Sie sind auf Seite 1von 16

<Insert Picture Here>

Data Models
Rajesh Kumar

Data Model Basic Building



Anything about which data will be collected/stored

Characteristic of an entity

Describes an association among entities
One-to-one (1:1) relationship
One-to-many (1:M) relationship
Many-to-many (M:N or M:M) relationship

A restriction placed on the data

Business Rules

Brief, precise and unambiguous descriptions of

policies, procedures or principles within the

Describe characteristics of the data as viewed by the


Translating Business Rules

to Data Model Components
Standardize companys view of data
Communication tool between users and designers
Allow designer to understand the nature, role and scope
of data
Allow designer to understand business processes
Allow designer to develop appropriate relationship
participation rules and constraints

Promote creation of an accurate data model

Nouns translate into entities
Verbs translate into relationships among entities
Relationships are bi-directional

The Relational Model

Conceptually simple Linked Tables

Developed by Edgar F. Codd (IBM 1970 )
Considered ingenious but impractical in 1970
Computers lacked power to implement the relational model

Todays PCs run sophisticated relational databases


Relational Model Tables

Also called relations

Matrix of row and column intersections
Stores a collection of similar entities
Resembles a file or spreadsheet

Purely logical structure

How data are physically stored is of no concern to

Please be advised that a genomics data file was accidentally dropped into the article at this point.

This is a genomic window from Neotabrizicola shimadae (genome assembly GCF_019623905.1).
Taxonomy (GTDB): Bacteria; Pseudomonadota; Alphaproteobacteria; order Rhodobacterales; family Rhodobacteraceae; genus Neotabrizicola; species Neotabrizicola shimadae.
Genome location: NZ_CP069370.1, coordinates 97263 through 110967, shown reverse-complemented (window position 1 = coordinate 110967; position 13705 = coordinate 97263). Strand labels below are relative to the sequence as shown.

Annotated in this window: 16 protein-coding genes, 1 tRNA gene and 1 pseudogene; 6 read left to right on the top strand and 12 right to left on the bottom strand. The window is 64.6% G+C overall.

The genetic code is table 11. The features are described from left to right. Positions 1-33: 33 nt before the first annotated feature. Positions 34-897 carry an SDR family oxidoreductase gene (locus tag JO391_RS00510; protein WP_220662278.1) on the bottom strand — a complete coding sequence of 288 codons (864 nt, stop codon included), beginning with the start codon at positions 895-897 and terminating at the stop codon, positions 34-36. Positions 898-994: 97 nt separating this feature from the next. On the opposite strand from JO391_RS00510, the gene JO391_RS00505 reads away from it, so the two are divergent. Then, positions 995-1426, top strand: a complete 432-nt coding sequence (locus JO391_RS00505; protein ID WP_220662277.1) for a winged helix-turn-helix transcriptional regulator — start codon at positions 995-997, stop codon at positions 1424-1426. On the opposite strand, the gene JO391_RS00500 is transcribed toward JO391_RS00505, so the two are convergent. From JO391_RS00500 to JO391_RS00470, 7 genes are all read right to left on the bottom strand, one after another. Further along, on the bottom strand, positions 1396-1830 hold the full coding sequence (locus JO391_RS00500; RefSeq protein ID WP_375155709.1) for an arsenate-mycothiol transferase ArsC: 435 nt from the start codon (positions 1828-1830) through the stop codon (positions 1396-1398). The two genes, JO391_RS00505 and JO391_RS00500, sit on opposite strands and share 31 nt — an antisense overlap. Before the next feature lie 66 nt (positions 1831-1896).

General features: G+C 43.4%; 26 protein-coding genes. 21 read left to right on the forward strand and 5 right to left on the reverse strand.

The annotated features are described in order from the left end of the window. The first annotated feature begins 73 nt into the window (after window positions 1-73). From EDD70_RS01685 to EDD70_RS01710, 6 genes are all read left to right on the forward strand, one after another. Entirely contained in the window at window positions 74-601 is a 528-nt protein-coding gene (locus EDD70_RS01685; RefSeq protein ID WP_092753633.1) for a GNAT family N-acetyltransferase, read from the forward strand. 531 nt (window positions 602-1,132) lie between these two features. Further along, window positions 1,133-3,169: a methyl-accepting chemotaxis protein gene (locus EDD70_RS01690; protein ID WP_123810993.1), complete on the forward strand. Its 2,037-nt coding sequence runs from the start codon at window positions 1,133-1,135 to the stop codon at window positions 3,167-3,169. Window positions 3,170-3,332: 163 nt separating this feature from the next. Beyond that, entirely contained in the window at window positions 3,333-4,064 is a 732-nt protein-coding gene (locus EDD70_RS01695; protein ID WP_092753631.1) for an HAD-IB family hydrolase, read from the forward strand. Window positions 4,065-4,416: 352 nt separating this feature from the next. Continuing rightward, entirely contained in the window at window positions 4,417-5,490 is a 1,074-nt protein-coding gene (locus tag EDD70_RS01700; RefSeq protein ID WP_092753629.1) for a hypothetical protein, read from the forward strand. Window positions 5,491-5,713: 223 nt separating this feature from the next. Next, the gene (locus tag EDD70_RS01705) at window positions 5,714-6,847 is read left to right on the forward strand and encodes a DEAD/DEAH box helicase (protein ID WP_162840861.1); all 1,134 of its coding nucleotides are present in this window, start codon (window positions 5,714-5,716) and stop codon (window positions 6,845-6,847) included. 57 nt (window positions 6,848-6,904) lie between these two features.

the user or the designer
The source of a real database revolution

Relational Model Relational

Representation of
relational databases
Entities (Tables)
Attributes within those
entities (Fields)
Relationships between
those entities (Links)

The Relational Model SQL

Structured Query Language (SQL)

Allows ad hoc queries questions of the data

User can specify what must be done without

specifying how it must be done
Dominance due in great part to its powerful and
flexible query language
SQL-based relational database application:
User interface
A set of tables stored in the database
SQL engine

Entity Relationship Model (ERM)

Introduced by Peter Chen in 1976

Widely accepted and adapted graphical tool for
data modeling
Graphical representation of entities and their
relationships in a database structure

The External Model

Each end users view of the data environment

Modeler subdivides requirements and constraints into
functional (Business units) modules

These can be examined within the framework of their

external models

External Model Advantages

Easy to identify specific data required to

support each business units operations
Facilitates designers job by providing
feedback about the models adequacy
Creation of external models helps to identify
and ensure security constraints in the
database design
Simplifies application program development


The Conceptual Model (1

of 2)

Global view of the entire database

Representation of data as viewed by the entire
Basis for identification and high-level description of
main data objects, avoiding details

The Conceptual Model (2

of 2)

Software and hardware independent

Independent of DBMS software
Independent of hardware to be used
Changes in either hardware or DBMS
software have no effect on the database
design at the conceptual level

Most widely used conceptual model is

the Entity Relationship (ER) model
Provides a relatively easily understood
macro level view of data environment


The Internal Model

The database as seen by the DBMS

Maps the conceptual model to the DBMS
Depicts a specific representation of an internal model
Logical independence
Can change the internal model without affecting the conceptual

The Physical Model

Lowest level of abstraction

Describes the way data are saved on
storage media such as disks or tapes

Software and hardware dependent

Requires database designers to have a
detailed knowledge of the hardware and
software used to implement database

Physical independence
Can change the physical model without
affecting the internal model


Degrees of Data Abstraction - Summary